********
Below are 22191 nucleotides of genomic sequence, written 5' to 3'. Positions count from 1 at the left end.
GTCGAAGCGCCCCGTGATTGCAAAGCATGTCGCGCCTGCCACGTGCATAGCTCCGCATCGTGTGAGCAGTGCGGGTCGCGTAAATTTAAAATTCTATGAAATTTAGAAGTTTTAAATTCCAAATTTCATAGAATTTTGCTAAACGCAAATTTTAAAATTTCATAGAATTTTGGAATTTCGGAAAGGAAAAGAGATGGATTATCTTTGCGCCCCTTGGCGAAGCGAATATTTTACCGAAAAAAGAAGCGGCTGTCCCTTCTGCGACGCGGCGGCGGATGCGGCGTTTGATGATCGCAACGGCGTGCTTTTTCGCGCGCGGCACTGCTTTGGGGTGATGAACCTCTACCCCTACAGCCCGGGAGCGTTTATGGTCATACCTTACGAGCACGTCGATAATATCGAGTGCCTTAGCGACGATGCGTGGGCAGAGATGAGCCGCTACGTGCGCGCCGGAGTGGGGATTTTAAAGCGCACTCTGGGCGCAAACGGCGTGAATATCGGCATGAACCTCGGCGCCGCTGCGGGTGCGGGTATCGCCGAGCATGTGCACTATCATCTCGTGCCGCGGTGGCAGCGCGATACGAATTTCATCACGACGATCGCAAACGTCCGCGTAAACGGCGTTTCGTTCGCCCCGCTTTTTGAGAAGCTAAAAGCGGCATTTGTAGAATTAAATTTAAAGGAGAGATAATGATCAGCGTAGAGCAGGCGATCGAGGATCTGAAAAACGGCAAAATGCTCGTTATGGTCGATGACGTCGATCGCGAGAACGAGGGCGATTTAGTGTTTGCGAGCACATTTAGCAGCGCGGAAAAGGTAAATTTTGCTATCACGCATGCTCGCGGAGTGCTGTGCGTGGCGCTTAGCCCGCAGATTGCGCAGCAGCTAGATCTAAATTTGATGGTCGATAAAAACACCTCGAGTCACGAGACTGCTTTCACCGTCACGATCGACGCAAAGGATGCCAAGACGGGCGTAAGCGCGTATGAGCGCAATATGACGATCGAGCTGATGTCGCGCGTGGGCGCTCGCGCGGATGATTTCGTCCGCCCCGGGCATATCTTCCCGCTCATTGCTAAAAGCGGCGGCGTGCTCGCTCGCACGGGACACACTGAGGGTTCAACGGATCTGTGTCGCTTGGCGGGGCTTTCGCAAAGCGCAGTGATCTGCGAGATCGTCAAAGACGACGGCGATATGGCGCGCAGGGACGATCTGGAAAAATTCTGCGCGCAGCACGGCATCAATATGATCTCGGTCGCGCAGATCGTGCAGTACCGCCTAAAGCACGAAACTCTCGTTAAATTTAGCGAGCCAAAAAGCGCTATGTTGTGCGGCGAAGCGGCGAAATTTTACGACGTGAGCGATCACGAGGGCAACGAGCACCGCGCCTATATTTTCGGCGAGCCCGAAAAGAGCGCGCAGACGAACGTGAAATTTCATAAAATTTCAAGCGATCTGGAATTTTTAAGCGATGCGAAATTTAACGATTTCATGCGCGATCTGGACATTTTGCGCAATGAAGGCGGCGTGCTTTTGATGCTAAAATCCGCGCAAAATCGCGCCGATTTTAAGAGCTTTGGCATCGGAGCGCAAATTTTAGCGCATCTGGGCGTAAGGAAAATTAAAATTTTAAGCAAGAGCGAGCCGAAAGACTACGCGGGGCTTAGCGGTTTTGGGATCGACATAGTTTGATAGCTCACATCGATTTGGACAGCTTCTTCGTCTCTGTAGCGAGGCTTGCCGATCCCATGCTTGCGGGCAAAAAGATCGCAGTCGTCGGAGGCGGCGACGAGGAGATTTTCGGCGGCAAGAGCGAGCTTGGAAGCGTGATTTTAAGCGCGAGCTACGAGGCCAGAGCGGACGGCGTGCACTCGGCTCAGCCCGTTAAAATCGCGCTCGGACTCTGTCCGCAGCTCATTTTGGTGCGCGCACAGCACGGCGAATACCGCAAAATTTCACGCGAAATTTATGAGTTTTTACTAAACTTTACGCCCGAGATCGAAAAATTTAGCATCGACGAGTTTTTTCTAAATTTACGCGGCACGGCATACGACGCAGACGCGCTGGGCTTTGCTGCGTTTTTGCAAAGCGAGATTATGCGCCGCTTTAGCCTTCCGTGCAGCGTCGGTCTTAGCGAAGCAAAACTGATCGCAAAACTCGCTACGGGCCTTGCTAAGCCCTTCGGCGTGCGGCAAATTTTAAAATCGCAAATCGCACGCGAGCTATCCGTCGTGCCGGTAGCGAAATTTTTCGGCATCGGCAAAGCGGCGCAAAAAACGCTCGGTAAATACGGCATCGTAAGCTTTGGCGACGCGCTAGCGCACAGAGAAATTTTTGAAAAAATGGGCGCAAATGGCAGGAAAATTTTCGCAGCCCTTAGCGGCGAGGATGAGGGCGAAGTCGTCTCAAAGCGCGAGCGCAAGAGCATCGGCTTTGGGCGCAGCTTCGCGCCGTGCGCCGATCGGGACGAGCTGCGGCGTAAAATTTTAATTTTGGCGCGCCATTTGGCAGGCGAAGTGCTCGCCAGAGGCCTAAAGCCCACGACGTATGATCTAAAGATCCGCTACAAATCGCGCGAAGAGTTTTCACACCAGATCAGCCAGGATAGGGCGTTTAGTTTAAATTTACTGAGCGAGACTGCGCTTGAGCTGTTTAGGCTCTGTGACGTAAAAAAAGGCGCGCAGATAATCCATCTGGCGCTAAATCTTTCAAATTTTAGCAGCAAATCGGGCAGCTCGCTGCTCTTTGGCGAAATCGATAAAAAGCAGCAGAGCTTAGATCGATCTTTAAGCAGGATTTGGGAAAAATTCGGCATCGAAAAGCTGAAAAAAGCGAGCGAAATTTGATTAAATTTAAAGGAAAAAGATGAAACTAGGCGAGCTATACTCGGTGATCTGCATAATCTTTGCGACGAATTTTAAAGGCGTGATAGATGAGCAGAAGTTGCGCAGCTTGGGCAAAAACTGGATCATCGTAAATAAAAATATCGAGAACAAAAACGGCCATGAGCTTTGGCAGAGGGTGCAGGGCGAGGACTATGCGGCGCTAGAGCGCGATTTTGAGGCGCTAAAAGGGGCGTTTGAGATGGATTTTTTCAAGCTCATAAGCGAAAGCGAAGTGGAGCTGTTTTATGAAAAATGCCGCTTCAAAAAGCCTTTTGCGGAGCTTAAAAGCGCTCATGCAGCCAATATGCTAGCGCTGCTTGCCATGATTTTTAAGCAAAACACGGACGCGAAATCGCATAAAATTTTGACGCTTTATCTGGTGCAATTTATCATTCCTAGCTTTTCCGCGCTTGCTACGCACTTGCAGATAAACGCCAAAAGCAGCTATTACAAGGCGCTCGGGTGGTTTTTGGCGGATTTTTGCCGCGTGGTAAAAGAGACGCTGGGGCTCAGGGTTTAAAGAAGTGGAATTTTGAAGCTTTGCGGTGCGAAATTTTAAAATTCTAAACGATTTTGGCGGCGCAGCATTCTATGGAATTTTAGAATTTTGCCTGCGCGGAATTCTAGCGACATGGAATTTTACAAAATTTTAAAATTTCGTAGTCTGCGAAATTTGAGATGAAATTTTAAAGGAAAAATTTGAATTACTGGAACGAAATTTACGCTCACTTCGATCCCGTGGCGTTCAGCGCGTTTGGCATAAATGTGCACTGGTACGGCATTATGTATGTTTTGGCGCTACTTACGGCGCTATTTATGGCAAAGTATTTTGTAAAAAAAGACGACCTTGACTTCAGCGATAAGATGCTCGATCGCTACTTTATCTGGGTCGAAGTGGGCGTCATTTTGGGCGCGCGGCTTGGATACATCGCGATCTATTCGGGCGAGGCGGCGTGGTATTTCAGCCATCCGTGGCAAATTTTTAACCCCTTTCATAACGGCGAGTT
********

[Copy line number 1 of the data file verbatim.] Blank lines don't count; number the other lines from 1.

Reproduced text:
Below are 22191 nucleotides of genomic sequence, written 5' to 3'. Positions count from 1 at the left end.